Director John G. Blystone began his career as Jack Blystone when a property man and sometime actor at Universal in the very early ‘teens. Working his way up to staff director, in 1915 it was announced that he and Harry Edwards became L-Ko directors under Henry “Pathe” Lehrman. When Lehrman “disengaged” himself from the company in 1916 Abe and Julius Stern took over and made Blystone the director-general. A year later when the Sterns started Century Comedies to showcase Alice Howell Blystone piloted all the first shorts, while still supervising the L-Ko product. At the very end of 1918 he re-joined Lehrman at Fox Sunshine Comedies, and again outlasted him there, working into the early 1920s on shorts with Clyde Cook and Lupino Lane. In 1923 he made the leap to directing features with A FRIENDLY HUSBAND starring Lupino Lane, and continued with Keaton’s OUR HOSPITALITY (’24) and the sci-fi comedy THE LAST MAN ON EARTH (’24 – in MoMA’s collection), not to mention ten of Tom Mix’s popular light-hearted westerns. Through the 1930s he worked steadily directing all types of features, but at the very end returned to his slapstick roots by piloting Laurel & Hardy’s SWISS MISS and BLOCKHEADS (both ’38). Sadly he died of a heart attack at age 45 just two weeks before BLOCKHEADS’ release.
Egged On (9/6/1926) A Whirlwind Comedy. Prod: R-C Pictures. Dir: Charley Bowers & H.L. Muller. Writ: Ted Sears. Dist: FBO. Two reels. Cast: Charley Bowers, Winifred Leighton, Fred Conklin, Dorothy Lewis.
For decades Charley Bowers was the “nowhere man” of silent comedy – so completely forgotten that when a few of his films started turning up in the 1970s it took a while to identify who he actually was. That he could be so overlooked is surprising as his comic vision is singular and unique. His seamless combination of live-action and amazing stop-action animation effects reveal him to be a direct heir of George Melies, making the impossible come true before our eyes. Eggs hatch into full-sized autos, a bewhiskered ghost appears and disappears through walls, plants grow so fast that they shoot up the planter’s pant leg and impale him in mid-air, and a little kilt-wearing insect is the assistant to a detective.
Born in Cresco, Iowa, many of the people who worked with Bowers described him as a congenital liar, and tall tales are an important theme in his films. His stories about his youth include being a child circus tightrope walker, bronco busting, directing Broadway plays, working as a jockey, and designing scenery. What we know for sure is that he was a newspaper cartoonist for papers such as The Chicago Tribune and The Chicago Star, and through that became a pioneer in early film animation. Entering the industry in 1916 teamed with Raoul Barre, the pair produced the animated adventures of Bud Fisher’s famous newspaper duo Mutt and Jeff. Despite repeated fallings out with Barre and Fisher, Bowers continued the Mutt and Jeffs and other animation until the mid 1920s.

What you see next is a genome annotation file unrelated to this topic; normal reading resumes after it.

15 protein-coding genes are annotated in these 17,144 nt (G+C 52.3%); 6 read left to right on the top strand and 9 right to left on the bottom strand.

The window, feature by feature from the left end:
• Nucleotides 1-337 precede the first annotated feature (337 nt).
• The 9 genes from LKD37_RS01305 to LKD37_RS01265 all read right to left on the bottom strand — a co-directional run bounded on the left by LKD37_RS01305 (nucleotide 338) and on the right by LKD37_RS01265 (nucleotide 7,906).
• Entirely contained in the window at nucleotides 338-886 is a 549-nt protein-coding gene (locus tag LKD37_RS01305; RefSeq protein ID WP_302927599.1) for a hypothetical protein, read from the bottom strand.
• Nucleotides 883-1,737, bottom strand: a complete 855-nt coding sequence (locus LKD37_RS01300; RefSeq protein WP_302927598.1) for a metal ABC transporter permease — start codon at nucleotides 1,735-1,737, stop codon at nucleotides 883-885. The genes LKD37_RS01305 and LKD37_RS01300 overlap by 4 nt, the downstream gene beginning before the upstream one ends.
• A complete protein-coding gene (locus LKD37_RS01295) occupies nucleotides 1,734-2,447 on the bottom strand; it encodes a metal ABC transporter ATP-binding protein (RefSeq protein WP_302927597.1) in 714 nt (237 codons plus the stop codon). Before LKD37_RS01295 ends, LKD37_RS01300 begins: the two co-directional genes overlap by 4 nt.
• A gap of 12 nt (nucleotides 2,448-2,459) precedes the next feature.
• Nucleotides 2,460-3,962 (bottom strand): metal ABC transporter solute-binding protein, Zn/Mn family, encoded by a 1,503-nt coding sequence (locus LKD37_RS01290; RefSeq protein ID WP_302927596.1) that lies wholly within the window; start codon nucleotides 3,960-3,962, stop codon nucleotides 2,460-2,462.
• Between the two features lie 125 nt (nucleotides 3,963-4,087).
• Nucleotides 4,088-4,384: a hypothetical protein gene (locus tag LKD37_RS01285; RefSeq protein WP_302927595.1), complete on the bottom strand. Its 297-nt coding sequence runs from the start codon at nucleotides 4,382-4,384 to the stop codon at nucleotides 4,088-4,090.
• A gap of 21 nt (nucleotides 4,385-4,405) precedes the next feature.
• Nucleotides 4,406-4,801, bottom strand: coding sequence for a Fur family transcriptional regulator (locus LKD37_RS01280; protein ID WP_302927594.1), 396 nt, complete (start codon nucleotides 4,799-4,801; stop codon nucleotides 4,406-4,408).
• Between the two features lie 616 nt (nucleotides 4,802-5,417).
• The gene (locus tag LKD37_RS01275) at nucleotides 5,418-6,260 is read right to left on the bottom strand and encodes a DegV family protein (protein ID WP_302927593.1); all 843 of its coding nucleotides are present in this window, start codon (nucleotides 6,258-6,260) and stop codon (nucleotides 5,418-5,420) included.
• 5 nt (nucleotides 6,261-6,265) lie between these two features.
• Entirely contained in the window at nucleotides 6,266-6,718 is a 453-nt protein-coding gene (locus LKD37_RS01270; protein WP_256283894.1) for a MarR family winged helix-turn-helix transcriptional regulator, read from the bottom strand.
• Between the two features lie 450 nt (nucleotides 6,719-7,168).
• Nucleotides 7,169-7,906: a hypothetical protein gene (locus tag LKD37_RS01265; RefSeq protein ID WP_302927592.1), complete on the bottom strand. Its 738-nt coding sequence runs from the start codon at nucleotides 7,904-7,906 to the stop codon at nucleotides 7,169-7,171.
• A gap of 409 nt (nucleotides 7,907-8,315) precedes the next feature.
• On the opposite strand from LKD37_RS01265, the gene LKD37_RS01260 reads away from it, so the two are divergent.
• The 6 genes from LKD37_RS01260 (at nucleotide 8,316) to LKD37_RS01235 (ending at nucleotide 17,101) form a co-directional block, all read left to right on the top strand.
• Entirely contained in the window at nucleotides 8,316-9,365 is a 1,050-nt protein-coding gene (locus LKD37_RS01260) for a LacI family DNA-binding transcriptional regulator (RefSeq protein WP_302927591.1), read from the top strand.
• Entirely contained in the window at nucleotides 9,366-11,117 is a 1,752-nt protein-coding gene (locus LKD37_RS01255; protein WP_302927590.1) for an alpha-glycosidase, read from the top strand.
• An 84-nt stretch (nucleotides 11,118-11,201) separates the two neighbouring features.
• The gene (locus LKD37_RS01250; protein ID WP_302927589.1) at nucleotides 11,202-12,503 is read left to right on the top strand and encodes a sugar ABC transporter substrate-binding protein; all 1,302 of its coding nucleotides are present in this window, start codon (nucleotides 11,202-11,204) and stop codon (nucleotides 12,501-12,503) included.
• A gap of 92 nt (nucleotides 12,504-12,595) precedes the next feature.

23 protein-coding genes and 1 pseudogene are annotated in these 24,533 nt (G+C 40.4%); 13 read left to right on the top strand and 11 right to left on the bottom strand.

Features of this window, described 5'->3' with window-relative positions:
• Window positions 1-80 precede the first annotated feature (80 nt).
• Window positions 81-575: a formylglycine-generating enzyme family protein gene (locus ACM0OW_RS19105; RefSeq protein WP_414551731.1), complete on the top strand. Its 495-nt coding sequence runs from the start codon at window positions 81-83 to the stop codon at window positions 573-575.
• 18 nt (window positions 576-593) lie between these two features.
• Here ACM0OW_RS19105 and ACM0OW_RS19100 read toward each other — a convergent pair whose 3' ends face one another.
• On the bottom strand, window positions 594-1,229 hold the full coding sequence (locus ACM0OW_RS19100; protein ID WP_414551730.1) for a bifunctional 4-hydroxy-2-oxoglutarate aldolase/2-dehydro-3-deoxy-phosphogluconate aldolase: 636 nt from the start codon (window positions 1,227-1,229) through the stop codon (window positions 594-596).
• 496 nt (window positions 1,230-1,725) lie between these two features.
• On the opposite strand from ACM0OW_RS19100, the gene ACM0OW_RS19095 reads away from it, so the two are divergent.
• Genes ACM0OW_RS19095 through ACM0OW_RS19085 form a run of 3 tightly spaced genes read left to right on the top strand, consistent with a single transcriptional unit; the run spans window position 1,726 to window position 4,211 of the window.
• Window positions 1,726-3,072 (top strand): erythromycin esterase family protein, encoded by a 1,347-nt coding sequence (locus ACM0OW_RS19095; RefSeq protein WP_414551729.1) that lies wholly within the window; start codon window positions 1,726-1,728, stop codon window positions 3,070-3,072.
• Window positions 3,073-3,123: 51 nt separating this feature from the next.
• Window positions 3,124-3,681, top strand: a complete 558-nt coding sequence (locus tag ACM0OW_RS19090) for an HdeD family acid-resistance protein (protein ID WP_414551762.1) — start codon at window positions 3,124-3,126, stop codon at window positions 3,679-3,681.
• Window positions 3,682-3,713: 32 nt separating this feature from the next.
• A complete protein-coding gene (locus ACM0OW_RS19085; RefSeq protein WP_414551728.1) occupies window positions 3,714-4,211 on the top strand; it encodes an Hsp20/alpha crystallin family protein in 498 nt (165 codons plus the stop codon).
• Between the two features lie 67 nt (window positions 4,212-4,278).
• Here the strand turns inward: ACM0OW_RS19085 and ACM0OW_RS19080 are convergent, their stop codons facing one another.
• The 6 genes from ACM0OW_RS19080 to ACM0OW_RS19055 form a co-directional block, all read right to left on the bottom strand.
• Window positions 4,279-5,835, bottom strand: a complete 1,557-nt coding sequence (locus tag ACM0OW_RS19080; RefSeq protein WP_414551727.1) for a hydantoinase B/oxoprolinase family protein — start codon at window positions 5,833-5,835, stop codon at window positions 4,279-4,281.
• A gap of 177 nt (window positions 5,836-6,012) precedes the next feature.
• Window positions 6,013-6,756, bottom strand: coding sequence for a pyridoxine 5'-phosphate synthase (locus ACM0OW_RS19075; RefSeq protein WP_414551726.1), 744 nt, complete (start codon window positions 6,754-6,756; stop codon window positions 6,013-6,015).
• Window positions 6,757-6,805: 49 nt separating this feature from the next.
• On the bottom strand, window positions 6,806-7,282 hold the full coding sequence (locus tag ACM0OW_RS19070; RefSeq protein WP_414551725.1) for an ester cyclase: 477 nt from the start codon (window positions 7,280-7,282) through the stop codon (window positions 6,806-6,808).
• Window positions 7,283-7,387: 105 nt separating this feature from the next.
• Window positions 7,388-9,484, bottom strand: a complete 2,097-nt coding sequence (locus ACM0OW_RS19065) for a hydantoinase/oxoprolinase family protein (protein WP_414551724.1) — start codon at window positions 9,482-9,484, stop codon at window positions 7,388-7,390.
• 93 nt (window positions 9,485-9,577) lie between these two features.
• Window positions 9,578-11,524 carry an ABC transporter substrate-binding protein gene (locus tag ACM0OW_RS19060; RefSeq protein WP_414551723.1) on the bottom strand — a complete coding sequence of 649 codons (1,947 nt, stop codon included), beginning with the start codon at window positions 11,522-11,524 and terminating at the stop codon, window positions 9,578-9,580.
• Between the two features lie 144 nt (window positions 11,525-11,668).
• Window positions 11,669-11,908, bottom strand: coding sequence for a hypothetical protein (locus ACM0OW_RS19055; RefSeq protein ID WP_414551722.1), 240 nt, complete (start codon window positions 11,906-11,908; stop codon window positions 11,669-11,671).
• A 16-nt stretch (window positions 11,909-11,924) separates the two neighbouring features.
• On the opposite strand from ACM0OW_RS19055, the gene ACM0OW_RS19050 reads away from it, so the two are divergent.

While producing these cartoons, he began experimenting with a process of combining stop-action and live-action, and launched a series with himself as star in 1926. EGGED ON was the first of 12 Whirlwind Comedies produced by R-C Pictures and distributed by FBO, in which Charley frequently played a daffy inventor in a quest to perfect unbreakable eggshells, automated restaurants, and slipless banana peels. In 1928 he moved to Hollywood and Educational Pictures for six more shorts, which included the mind-boggling THERE IT IS and SAY AHH (both ’28), and was Bowers last regularly produced series as when sound arrived his output became very sporadic. IT’S A BIRD (’30) was the last of his live action/animation combos, as the remainder of his surviving shorts are puppet films such as PETE-ROLEUM AND HIS COUSINS (’39 – made for the New York World’s Fair) and WILD OYSTERS (’40). Struck down with a debilitating illness in 1941 he was unable to work and lingered until 1946. Sadly at the time of his death his work had been forgotten and his films lost.
Even more neglected than Bowers is his main collaborator H. L. Muller, who photographed and co-directed the shorts. Harold L. Muller was born in London in 1893 and entered pictures in 1908 as an office boy with the Paul Urban Co. He worked for Kinemacolor in Britain and the U.S., shooting some of their 1914 Weber & Fields comedies, and became an official photographer for the U.S. Army during World War I. After a stint as chief photographer for Talking Motion Pictures, Inc. he hooked up with Bowers in New York, and they worked together for almost fifteen years. Although no information exists as to the exact division of their responsibilities, it would seem that Muller’s years of experience behind the camera supplied much technical know-how for Bower’s flights of fancy. Little is known about Muller after Bower’s 1941 retirement. His Variety obituary states that he was a projectionist in New York and died on Christmas Day in 1963.
Better known to animation buffs is the name Ted Sears, who was writer/gagman for the Whirlwind series. Born in 1900, Sears began working on Bower’s Mutt and Jeff cartoons at age 17, and spent a few years freelancing - lettering movie title cards, doing trick photography, as well as animating commercials for local New York businesses. In the mid 20s he hooked up with Bowers again, not only writing the Whirlwinds, but also going to Hollywood for the Educational shorts. After this he worked for Max and Dave Fleischer, and in 1931 found a permanent home at the Walt Disney Studio. He became the studio’s first Story Department head, and worked on all their major films, including SNOW WHITE, PINOCCHIO, THE THREE CABALLEROS, and SLEEPING BEAUTY, until his death in 1958.
(film notes copyright © 2010 by Steve Massa, all rights reserved)